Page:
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Figure 2. (A) Antipathes grandis holotype (BPBM 102); (B,C) colonies of A. grandis in situ; (D) preserved polyps on terminal branch under light microscopy (scale bar = 1 mm); (E) skeletal spines on terminal branch under light microscopy (scale bar = 100 μm); (F) skeletal spines on terminal branch under SEM (scale bar = 100 μm); (G) close-up of polypar spine under SEM (scale bar = 25 μm). (B,C Photos courtesy of HURL).

A. grandis was originally described from off Maui (Verrill, 1928), and subsequently reported throughout the Main Hawaiian Islands from Hawai‘i to Ni‘ihau at depths between 27 and 127 m (Wagner et al., 2010). Additionally, there are two reports of this species from China (Zhou and Zou, 1984; Zou and Zhou, 1984), however, these records cannot be confirmed until specimens from that locality are examined. Furthermore, a morphologically similar species, identified as Antipathes sp., has been been reported from Indonesia (Lapian et al., 2007; Tazioli et al., 2007).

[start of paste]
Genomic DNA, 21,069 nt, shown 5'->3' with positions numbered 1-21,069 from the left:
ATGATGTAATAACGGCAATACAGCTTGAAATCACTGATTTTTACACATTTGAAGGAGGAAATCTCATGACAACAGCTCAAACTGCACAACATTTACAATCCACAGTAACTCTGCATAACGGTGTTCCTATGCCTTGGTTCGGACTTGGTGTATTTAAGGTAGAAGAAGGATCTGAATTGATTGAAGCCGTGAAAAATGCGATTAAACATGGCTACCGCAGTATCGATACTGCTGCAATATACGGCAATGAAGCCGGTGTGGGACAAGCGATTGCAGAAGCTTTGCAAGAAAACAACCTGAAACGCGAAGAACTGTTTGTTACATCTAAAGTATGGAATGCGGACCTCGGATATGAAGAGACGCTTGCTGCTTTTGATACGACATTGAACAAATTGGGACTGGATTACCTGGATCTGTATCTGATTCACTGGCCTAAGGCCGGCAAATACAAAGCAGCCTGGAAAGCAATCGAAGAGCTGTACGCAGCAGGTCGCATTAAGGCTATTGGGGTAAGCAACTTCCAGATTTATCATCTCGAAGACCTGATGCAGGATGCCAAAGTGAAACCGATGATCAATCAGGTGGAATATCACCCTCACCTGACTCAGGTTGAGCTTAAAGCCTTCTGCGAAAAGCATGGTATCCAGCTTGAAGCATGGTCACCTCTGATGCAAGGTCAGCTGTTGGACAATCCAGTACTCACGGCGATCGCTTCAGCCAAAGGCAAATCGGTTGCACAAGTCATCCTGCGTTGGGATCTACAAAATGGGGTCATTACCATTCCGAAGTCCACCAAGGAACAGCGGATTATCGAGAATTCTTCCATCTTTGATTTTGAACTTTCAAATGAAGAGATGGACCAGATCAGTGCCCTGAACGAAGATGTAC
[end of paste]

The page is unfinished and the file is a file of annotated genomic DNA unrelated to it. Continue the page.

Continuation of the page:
Genus Cirrhipathes (Blainville, 1834)

The genus Cirrhipathes was originally established to differentiate antipatharian taxa with unbranched colonies from those with branched ones (Blainville, 1834). Later, Brook (1889) created Stichopathes, another genus with unbranched colonies, and used polyp arrangement as the diagnostic feature to differentiate between Cirrhipathes and Stichopathes. Polyps are arranged irregularly on all sides of the corallum in Cirrhipathes, whereas polyps are positioned in a single row on one side of the corallum in Stichopathes (Brook, 1889; Bo and Opresko, 2015). More recently, a third genus, Pseudocirrhipathes, has been established for yet another group of antipathids with unbranched colonies (Bo et al., 2009). Like Cirrhipathes, Pseudocirrhipathes also has polyps arranged irregularly on all sides of the corallum, but differs by having spines with distinct tubercles that are arranged in verticils, and tentacles that cannot completely contract (Bo et al., 2009). As a result, Cirrhipathes is now characterized by (1) unbranched colonies, (2) polyps that are arranged irregularly on all sides of the corallum, and (3) spines that are not arranged in verticils (Brook, 1889; Silberfeld, 1909; Summers, 1910; Van Pesch, 1914; Zou and Zhou, 1982, 1984; Echeverria, 2002; Moon and Song, 2008a; Bo et al., 2009).